You’re probably familiar with Stonehenge, the prehistoric site in England built to align with the sun on the summer solstice, but you might not be familiar with Manhattanhenge. Unlike Stonehenge, Manhattanhenge is a complete accident. It occurs when the sunset aligns perfectly with New York City’s gridded streets; a beautiful spectacle, where on a clear day you can watch the sun sink between the city’s skyscrapers, and below the narrow horizon.
But Manhattan’s a big island, right? Of the city’s many streets and avenues, where is the best place to catch this spectacle? Because they can accommodate more foot traffic, and provide a broader view, wider streets tend to be better. Try 14th, 23rd, 34th, 42nd, or 57th streets. And try to position yourself at an elevated point, so nothing obstructs your view. Given the event’s rising popularity, make sure you stake out your spot at least thirty to forty-five minutes in advance.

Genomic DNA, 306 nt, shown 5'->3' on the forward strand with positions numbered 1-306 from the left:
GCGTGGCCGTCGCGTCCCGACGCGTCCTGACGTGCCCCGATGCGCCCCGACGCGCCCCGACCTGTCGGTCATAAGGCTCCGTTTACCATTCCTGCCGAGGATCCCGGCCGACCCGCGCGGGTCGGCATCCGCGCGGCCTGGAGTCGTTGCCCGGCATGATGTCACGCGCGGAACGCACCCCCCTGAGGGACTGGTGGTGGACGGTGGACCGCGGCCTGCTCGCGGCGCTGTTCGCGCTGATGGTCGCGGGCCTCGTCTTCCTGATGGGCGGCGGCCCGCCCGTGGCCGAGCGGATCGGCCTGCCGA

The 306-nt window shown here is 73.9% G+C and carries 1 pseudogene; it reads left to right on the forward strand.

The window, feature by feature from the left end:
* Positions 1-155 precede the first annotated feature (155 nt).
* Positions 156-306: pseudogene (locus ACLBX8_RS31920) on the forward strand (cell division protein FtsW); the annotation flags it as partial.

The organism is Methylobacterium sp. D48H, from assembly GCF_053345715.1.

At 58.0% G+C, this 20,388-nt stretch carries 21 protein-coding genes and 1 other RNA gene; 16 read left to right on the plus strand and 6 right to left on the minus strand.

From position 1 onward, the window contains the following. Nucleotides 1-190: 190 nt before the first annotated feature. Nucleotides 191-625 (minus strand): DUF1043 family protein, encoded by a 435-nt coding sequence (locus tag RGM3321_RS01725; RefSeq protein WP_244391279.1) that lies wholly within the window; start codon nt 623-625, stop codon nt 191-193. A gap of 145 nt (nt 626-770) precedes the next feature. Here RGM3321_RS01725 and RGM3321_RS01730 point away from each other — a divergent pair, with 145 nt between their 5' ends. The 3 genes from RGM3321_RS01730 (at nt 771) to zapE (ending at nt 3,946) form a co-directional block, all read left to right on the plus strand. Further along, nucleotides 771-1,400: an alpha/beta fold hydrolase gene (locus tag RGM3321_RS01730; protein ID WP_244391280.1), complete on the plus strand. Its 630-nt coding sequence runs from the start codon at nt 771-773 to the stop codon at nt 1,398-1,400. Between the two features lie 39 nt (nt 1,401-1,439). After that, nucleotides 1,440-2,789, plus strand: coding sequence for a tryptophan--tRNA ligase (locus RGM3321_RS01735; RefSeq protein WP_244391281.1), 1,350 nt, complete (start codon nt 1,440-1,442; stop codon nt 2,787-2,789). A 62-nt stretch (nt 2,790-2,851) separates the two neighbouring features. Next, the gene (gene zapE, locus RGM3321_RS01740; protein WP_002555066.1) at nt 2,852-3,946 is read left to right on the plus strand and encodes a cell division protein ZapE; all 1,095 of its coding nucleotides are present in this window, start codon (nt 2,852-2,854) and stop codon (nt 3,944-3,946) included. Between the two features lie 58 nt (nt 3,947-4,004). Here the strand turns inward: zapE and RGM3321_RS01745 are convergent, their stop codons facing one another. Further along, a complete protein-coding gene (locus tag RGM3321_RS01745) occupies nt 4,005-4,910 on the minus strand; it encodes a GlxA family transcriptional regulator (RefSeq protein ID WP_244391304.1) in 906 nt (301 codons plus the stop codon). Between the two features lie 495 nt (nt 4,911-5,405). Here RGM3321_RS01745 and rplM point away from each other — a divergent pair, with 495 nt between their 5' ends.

If you’re determined to see Manhattanhenge in 2018, it occurs on two sets of days: May 29th-30th, and July 12th-13th. You can still catch today’s Manhattanhenge if you hurry, but don’t worry if you miss it. There’s plenty of time to scope out your spot for July.
For those who don’t live in New York City, you’re not entirely out of luck. Any city with a grid system can witness its own unique “henge”. Never to be outdone by NYC, Boston has laid claim to a similar phenomenon, called (surprisingly enough) Bostonhenge.